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Improving the adaptability of simulated evolutionary swarm robots in dynamically changing environments

Yao Yao (UGent) , Kathleen Marchal (UGent) and Yves Van de Peer (UGent)
(2014) PLOS ONE. 9(3).
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Bioinformatics: from nucleotids to networks (N2N)
Abstract
One of the important challenges in the field of evolutionary robotics is the development of systems that can adapt to a changing environment. However, the ability to adapt to unknown and fluctuating environments is not straightforward. Here, we explore the adaptive potential of simulated swarm robots that contain a genomic encoding of a bio-inspired gene regulatory network (GRN). An artificial genome is combined with a flexible agent-based system, representing the activated part of the regulatory network that transduces environmental cues into phenotypic behaviour. Using an artificial life simulation framework that mimics a dynamically changing environment, we show that separating the static from the conditionally active part of the network contributes to a better adaptive behaviour. Furthermore, in contrast with most hitherto developed ANN-based systems that need to re-optimize their complete controller network from scratch each time they are subjected to novel conditions, our system uses its genome to store GRNs whose performance was optimized under a particular environmental condition for a sufficiently long time. When subjected to a new environment, the previous condition-specific GRN might become inactivated, but remains present. This ability to store 'good behaviour' and to disconnect it from the novel rewiring that is essential under a new condition allows faster re-adaptation if any of the previously observed environmental conditions is reencountered. As we show here, applying these evolutionary-based principles leads to accelerated and improved adaptive evolution in a non-stable environment.
Keywords
ARTIFICIAL NEURAL-NETWORKS, ADAPTATION, LIFE, GENES, IBCN

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Citation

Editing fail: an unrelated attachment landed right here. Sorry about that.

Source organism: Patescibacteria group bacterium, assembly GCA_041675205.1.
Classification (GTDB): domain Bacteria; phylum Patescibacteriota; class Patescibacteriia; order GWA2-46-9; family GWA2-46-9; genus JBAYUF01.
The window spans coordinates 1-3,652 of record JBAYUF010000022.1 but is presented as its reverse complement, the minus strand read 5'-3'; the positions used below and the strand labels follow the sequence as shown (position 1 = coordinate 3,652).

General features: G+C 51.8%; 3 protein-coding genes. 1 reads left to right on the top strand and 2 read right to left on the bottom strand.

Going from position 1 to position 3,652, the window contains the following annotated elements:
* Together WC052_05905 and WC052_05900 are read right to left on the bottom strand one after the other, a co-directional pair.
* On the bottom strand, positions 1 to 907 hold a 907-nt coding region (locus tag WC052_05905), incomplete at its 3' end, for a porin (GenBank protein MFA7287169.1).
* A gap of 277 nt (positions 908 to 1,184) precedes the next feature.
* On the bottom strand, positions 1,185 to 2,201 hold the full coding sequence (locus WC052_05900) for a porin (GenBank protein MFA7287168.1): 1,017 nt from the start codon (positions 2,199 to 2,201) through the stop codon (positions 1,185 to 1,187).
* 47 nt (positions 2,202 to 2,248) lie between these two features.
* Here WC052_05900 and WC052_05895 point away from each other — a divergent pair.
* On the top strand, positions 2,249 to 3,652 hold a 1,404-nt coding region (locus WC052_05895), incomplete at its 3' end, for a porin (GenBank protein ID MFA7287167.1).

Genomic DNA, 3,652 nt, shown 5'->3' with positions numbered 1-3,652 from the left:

Please use this url to cite or link to this publication:

MLA
Yao, Yao, Kathleen Marchal, and Yves Van de Peer. “Improving the Adaptability of Simulated Evolutionary Swarm Robots in Dynamically Changing Environments.” PLOS ONE 9.3 (2014): n. pag. Print.
APA
Yao, Yao, Marchal, K., & Van de Peer, Y. (2014). Improving the adaptability of simulated evolutionary swarm robots in dynamically changing environments. PLOS ONE, 9(3).
Chicago author-date
Yao, Yao, Kathleen Marchal, and Yves Van de Peer. 2014. “Improving the Adaptability of Simulated Evolutionary Swarm Robots in Dynamically Changing Environments.” Plos One 9 (3).
Chicago author-date (all authors)
Yao, Yao, Kathleen Marchal, and Yves Van de Peer. 2014. “Improving the Adaptability of Simulated Evolutionary Swarm Robots in Dynamically Changing Environments.” Plos One 9 (3).
Vancouver
1.
Yao Y, Marchal K, Van de Peer Y. Improving the adaptability of simulated evolutionary swarm robots in dynamically changing environments. PLOS ONE. 2014;9(3).
IEEE
[1]
Y. Yao, K. Marchal, and Y. Van de Peer, “Improving the adaptability of simulated evolutionary swarm robots in dynamically changing environments,” PLOS ONE, vol. 9, no. 3, 2014.
@article{4359014,
  abstract     = {One of the important challenges in the field of evolutionary robotics is the development of systems that can adapt to a changing environment. However, the ability to adapt to unknown and fluctuating environments is not straightforward. Here, we explore the adaptive potential of simulated swarm robots that contain a genomic encoding of a bio-inspired gene regulatory network (GRN). An artificial genome is combined with a flexible agent-based system, representing the activated part of the regulatory network that transduces environmental cues into phenotypic behaviour. Using an artificial life simulation framework that mimics a dynamically changing environment, we show that separating the static from the conditionally active part of the network contributes to a better adaptive behaviour. Furthermore, in contrast with most hitherto developed ANN-based systems that need to re-optimize their complete controller network from scratch each time they are subjected to novel conditions, our system uses its genome to store GRNs whose performance was optimized under a particular environmental condition for a sufficiently long time. When subjected to a new environment, the previous condition-specific GRN might become inactivated, but remains present. This ability to store 'good behaviour' and to disconnect it from the novel rewiring that is essential under a new condition allows faster re-adaptation if any of the previously observed environmental conditions is reencountered. As we show here, applying these evolutionary-based principles leads to accelerated and improved adaptive evolution in a non-stable environment.},
  articleno    = {e90695},
  author       = {Yao, Yao and Marchal, Kathleen and Van de Peer, Yves},
  issn         = {1932-6203},
  journal      = {PLOS ONE},
  keywords     = {ARTIFICIAL NEURAL-NETWORKS,ADAPTATION,LIFE,GENES,IBCN},
  language     = {eng},
  number       = {3},
  pages        = {9},
  title        = {Improving the adaptability of simulated evolutionary swarm robots in dynamically changing environments},
  url          = {http://dx.doi.org/10.1371/journal.pone.0090695},
  volume       = {9},
  year         = {2014},
}

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